Closing Of Jack Abrams – Past, Present & Future – Week 2
The earliest history of Urban Renewal can be traced back to shortly after WWII when the National Housing Act of 1934 was enacted. This established the Federal Housing Administration (FHA) for the purpose of improving housing conditions and raising housing standards. This eventually led to the development of The Housing and Urban Development (HUD). Although HUD was developed to help minority groups and the poor, it also contributed to racial segregation in many communities. One reason was that only certain communities were eligible to receive HUD grants for construction projects. Also, for mortgage assistance, certain communities were excluded. Ethnic minorities and poor citizens that wanted to apply for these loans were then restricted to where they could look for a home.
In 1937, the US Housing Agency was organized and they began building the nations first housing programs. This program led to many of the largest housing projects that were built across the country. This organization provided funding to local governments to build new public housing , but required that slum housing be demolished first. Again, this continued the racial segregation because it limited where the public housing could be built using these funds. In 1964 the Civil Rights act removed racial deed restrictions.
In 1968, the New Communities Act provided HUD funding for private developers to plan and develop new communities. The Housing and Communities Development act of 1974 established the Community Development Block Grant (CDBG) which is still available today. This act focused on redeveloping communities rather than demolition.
Some areas throughout the United States had successful Urban Renewal programs. Those that were planned for the specified area of Huntington Station were not successful and led to the struggling community that still remains today. The Urban Renewal programs that were implemented in the 1960’s resulted in the demolition and removal of the historic downtown shopping district that once stood on the north side of the Long island Rail Road’s Huntington Station. This once vibrant shopping district was razed by bulldozers. Today, there is almost no sign that a thriving community once stood with historical architecture. Although the intention was to rebuild, buildings were knocked down and 40 years later community members are still waiting for promises of revitalization to be fulfilled.
In 1965, the Town of Huntington Supervisor was Robert J. Flynn. He commissioned a 10 year plan which was required in order to obtain funds that were set aside for Urban Renewal programs. The Huntington Urban renewal area was defined as a 324 acre section of Huntington Station that included both sides of Rte 110. In April of that year, the current Town Supervisor Flynn announced that the first of many projects would begin and would be funded with $12.5 million from the Urban renewal Program. The first project would cost $120,000. The project consisted of knocking down three homes and several buildings and replacing them with 300 car parking lot. The rest of the plan promised modern shopping and residential development which would take place over a 10 year period. This never happened.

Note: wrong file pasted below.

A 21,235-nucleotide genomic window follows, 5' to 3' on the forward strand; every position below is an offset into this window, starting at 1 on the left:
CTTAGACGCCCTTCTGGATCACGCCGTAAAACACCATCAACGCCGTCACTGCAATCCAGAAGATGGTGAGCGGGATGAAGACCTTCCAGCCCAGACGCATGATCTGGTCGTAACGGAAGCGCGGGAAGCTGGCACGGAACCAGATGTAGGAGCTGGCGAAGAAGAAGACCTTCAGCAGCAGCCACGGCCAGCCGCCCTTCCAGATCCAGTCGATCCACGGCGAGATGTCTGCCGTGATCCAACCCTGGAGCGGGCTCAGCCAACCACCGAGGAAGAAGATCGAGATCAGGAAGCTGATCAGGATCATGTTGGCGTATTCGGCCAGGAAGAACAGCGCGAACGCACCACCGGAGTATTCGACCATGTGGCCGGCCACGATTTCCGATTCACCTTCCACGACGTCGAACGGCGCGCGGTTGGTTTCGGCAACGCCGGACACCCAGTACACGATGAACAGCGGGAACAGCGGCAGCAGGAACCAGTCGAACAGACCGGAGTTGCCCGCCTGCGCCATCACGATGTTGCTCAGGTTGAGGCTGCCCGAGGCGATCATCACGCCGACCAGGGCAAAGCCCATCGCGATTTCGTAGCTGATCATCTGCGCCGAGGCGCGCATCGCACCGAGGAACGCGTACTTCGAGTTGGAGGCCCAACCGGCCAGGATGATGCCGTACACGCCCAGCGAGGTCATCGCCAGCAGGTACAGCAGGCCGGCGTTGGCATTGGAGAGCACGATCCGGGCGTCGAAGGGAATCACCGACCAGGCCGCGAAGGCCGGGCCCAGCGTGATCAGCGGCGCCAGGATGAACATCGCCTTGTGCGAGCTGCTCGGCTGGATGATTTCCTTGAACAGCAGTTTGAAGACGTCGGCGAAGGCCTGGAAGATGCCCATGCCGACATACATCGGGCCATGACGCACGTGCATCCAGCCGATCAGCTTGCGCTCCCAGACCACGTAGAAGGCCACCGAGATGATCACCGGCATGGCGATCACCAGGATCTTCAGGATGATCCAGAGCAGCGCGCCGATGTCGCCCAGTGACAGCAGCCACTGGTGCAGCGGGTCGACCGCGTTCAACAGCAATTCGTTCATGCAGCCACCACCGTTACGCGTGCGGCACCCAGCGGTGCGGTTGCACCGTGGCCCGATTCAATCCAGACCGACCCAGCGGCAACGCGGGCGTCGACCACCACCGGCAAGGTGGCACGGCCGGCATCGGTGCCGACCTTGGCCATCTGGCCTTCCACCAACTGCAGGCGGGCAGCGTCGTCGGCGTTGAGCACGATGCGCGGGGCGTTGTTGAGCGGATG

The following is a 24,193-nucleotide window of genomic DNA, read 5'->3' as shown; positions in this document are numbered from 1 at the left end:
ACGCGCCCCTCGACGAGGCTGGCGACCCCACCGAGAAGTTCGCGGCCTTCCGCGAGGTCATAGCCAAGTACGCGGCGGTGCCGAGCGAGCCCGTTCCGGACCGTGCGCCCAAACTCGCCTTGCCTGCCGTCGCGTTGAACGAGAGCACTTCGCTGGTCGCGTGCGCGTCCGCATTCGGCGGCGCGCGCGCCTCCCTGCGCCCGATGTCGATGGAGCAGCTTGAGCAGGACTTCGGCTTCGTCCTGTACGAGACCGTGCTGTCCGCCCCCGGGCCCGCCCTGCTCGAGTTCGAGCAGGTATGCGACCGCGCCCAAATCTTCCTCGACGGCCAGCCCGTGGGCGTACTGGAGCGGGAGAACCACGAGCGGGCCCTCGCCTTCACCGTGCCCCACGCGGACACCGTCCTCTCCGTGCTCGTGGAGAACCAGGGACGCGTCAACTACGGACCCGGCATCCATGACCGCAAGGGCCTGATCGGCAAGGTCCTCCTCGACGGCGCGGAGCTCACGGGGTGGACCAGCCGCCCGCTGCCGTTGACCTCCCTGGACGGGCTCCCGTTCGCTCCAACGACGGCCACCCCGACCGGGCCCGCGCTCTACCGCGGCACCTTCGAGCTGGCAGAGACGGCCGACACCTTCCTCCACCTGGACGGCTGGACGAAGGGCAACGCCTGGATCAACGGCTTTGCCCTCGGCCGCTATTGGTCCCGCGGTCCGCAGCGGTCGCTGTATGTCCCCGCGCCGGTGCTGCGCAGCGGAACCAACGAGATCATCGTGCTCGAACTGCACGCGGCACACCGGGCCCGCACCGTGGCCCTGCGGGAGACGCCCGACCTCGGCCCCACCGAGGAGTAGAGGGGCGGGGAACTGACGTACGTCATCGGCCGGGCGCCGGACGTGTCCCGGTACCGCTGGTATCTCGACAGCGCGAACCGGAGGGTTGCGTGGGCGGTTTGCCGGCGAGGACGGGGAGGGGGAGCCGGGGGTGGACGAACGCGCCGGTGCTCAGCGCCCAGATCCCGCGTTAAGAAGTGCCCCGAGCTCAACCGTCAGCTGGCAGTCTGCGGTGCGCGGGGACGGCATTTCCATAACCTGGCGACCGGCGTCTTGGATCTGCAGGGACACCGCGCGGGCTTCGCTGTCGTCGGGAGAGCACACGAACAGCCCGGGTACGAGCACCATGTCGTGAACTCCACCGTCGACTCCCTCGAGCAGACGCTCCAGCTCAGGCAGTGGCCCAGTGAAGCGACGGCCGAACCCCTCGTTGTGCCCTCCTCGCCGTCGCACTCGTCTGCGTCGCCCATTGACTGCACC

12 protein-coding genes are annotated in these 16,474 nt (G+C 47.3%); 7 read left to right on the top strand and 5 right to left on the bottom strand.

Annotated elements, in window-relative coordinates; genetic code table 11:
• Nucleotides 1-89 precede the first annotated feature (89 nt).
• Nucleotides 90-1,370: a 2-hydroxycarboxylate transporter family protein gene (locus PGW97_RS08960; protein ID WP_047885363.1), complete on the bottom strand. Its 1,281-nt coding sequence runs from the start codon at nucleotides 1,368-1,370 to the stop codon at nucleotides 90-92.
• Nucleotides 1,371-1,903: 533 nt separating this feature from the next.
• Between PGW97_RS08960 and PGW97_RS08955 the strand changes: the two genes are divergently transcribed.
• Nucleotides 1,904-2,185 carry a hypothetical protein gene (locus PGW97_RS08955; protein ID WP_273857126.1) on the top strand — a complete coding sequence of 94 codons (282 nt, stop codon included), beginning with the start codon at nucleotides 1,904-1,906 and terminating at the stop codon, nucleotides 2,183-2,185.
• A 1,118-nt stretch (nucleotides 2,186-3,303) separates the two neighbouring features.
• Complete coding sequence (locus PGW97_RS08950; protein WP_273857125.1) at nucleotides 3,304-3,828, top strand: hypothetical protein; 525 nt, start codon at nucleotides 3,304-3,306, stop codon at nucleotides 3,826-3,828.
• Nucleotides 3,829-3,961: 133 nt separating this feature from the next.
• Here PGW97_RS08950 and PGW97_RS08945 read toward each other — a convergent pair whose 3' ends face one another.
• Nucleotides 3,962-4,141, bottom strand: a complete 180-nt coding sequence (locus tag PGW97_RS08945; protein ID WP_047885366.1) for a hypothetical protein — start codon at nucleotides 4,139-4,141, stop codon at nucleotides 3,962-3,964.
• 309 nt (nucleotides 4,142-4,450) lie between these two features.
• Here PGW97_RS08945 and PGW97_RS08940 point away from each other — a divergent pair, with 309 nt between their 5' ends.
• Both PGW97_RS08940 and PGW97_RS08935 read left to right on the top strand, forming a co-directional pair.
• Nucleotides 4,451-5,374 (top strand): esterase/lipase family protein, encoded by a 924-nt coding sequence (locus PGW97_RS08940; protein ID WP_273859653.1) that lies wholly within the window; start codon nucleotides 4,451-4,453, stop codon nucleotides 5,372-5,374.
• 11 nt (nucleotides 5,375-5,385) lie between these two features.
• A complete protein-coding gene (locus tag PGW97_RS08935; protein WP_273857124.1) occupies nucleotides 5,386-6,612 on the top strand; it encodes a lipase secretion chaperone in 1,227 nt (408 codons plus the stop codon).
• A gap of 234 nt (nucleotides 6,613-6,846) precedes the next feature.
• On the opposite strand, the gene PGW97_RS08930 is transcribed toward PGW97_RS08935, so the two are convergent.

As buildings were being razed and plans for demolition of others were in the works, there was growing concern about displacing many families. The current Town of Huntington Supervisor was now John P. Kane. A conference was planned to address the relocation of those families whose homes were in the path of the bulldozers. On May 8, 1967 the conference was held. One of the issues discussed was that there were growing fears and opposition to the Urban Renewal programs. Some of these fears stemmed from the fact that the Urban Renewal projects had long periods of time from the planning phase to the implementation phase. There was also growing fears from the residents who believed they would be relocated to substandard housing. Much of this had to do with Suffolk’s track record of having 95% of its neighborhoods basically closed to minority families. As a requirement of the Urban Renewal funding the Town was required to offer three choices to residents who were being displaced. Anticipating this, the Town completed the construction of 40 units of garden apartments, 10 of which were reserved for the elderly. This development is now known as Gateway Gardens. The development was constructed based on relocation estimates made several years earlier. As it turned out, there were somewhere between 120 and 190 families that needed homes. Many families eventually gave up and moved on to other communities.
By 1972, the Town of Huntington Supervisor was Jerome A. Ambro, who was still confident about the Urban Renewal programs. He made this statement to a New York Times reporter on May 21, 1972, referring to the revitalization of Huntington Station , “I think it will ultimately result in something that can be pointed to with pride not only by those who live in it and on its periphery, but all who live within this municipality of 207,000 people.” He discussed how 11 years earlier there was opposition because residents got tired of waiting for unfulfilled promises. He spoke of luxury apartments and a bustling downtown that would soon be built with the more than $12,000,000 in Urban Renewal tax payer subsidies. This never happened.
At this point in 1972, despite the fact that the deadline of the 10 year plan was rapidly approaching, the only projects that were completed were 40 units of housing and an elementary School which would eventually be known as the Jack Abrams Intermediate School. Building after building was being destroyed with promises of grandeur.
More Next Friday…